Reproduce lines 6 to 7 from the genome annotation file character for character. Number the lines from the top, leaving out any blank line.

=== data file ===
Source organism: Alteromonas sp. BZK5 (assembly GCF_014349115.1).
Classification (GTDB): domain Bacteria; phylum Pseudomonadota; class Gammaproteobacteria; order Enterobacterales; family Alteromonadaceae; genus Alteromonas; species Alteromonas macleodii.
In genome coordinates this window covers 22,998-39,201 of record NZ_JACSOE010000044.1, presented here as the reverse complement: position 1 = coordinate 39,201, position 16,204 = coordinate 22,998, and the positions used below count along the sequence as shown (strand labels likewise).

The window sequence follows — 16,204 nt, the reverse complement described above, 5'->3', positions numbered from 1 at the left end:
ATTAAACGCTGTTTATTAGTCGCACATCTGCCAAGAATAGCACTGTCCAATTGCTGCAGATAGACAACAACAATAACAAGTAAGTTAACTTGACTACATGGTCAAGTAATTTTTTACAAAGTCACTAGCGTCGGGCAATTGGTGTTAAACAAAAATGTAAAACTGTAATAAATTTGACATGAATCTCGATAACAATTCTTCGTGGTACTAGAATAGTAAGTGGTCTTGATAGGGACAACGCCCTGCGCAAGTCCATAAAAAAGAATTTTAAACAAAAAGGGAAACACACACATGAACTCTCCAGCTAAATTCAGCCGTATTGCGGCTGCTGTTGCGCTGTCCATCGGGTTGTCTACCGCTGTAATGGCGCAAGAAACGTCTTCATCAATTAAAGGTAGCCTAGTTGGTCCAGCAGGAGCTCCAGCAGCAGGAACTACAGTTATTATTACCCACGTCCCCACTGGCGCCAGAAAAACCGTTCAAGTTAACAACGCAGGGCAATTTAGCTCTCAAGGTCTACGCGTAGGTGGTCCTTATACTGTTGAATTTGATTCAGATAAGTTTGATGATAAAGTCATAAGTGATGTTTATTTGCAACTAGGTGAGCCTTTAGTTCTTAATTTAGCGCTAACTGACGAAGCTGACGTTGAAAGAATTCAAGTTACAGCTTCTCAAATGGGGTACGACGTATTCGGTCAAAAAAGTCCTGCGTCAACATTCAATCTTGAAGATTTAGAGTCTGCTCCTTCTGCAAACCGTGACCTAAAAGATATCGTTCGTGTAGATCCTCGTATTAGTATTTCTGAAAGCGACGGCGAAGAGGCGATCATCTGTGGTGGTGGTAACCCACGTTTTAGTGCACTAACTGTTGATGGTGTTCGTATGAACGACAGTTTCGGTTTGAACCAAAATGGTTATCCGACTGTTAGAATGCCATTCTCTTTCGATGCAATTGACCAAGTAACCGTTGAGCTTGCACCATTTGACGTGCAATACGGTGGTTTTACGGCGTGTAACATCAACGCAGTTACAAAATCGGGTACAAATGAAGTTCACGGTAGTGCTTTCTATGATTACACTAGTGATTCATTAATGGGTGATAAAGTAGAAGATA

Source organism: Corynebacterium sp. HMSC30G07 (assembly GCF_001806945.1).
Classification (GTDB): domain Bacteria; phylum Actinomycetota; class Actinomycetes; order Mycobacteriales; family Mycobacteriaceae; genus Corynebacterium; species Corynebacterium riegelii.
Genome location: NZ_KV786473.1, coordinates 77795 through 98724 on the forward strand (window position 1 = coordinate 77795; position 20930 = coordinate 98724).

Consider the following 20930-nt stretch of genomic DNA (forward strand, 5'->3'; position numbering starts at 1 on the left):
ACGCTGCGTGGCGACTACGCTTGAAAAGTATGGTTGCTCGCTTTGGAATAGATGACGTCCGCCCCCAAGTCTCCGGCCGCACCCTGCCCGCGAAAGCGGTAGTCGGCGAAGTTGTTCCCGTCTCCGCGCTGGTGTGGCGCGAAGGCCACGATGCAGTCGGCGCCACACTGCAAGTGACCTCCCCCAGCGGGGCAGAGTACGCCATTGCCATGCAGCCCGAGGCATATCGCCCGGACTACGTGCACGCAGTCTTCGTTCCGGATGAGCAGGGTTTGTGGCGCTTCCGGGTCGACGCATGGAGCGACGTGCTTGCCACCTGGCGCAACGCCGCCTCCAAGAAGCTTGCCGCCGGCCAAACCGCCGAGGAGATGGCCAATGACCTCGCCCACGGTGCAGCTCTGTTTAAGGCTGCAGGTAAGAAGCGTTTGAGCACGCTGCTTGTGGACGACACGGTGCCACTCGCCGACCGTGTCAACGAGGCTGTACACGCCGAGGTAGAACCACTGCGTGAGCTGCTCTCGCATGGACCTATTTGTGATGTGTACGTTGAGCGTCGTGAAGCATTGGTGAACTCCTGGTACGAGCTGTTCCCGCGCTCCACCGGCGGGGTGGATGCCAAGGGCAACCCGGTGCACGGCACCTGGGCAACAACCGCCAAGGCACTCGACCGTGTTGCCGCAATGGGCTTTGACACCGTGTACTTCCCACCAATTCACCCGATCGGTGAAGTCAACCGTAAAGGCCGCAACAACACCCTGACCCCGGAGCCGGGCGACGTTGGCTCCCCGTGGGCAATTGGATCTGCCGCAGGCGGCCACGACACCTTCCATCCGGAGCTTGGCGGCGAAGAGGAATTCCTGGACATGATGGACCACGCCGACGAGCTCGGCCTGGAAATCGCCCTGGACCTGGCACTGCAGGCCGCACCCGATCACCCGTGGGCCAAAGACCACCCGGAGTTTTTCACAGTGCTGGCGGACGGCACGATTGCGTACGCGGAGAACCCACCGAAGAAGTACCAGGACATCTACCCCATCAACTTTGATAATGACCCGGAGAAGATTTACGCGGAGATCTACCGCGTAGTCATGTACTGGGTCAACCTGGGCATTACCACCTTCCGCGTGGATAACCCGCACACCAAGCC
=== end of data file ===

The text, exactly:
Source organism: Corynebacterium sp. HMSC30G07 (assembly GCF_001806945.1).
Classification (GTDB): domain Bacteria; phylum Actinomycetota; class Actinomycetes; order Mycobacteriales; family Mycobacteriaceae; genus Corynebacterium; species Corynebacterium riegelii.